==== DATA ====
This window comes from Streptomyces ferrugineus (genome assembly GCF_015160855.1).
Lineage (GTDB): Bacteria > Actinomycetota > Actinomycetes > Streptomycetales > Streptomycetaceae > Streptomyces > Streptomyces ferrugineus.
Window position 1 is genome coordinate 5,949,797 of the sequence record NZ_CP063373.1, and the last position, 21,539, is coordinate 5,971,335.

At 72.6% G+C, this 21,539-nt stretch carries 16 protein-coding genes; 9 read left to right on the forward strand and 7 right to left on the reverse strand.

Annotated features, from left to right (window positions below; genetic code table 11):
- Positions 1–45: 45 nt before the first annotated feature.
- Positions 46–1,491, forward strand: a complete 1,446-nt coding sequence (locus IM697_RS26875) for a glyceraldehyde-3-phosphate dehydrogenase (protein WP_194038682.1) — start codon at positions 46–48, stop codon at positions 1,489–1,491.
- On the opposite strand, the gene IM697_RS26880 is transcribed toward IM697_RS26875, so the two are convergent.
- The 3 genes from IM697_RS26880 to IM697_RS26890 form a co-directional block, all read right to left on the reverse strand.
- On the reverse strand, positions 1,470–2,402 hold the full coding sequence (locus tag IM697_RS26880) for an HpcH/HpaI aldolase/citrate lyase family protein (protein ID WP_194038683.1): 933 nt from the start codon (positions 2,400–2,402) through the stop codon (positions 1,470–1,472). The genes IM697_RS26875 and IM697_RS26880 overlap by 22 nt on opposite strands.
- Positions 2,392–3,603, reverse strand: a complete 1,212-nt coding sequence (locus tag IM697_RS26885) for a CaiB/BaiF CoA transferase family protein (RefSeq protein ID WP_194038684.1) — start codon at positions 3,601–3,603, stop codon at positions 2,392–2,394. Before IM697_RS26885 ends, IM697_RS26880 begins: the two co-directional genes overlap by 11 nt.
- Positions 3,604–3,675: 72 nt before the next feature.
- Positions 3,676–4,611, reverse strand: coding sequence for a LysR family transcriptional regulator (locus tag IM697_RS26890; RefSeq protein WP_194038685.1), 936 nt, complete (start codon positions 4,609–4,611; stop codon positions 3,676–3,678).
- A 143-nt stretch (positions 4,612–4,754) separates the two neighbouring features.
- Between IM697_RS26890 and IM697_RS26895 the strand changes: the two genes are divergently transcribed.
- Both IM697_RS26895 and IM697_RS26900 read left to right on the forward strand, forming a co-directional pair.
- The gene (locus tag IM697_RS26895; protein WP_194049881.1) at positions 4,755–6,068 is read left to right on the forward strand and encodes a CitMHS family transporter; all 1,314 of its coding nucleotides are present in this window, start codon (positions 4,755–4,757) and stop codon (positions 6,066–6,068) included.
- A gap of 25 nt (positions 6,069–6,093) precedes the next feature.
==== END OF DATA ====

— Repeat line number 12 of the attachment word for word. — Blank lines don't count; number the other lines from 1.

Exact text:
- Positions 3,604–3,675: 72 nt before the next feature.